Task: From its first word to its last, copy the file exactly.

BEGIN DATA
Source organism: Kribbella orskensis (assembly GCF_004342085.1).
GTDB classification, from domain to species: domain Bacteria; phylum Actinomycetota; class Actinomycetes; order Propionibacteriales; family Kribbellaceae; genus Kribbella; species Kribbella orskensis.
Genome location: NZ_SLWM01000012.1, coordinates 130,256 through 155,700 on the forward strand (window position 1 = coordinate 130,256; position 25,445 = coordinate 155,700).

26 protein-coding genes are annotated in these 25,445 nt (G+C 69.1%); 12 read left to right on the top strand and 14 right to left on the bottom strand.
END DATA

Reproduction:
Source organism: Kribbella orskensis (assembly GCF_004342085.1).
GTDB classification, from domain to species: domain Bacteria; phylum Actinomycetota; class Actinomycetes; order Propionibacteriales; family Kribbellaceae; genus Kribbella; species Kribbella orskensis.
Genome location: NZ_SLWM01000012.1, coordinates 130,256 through 155,700 on the forward strand (window position 1 = coordinate 130,256; position 25,445 = coordinate 155,700).

26 protein-coding genes are annotated in these 25,445 nt (G+C 69.1%); 12 read left to right on the top strand and 14 right to left on the bottom strand.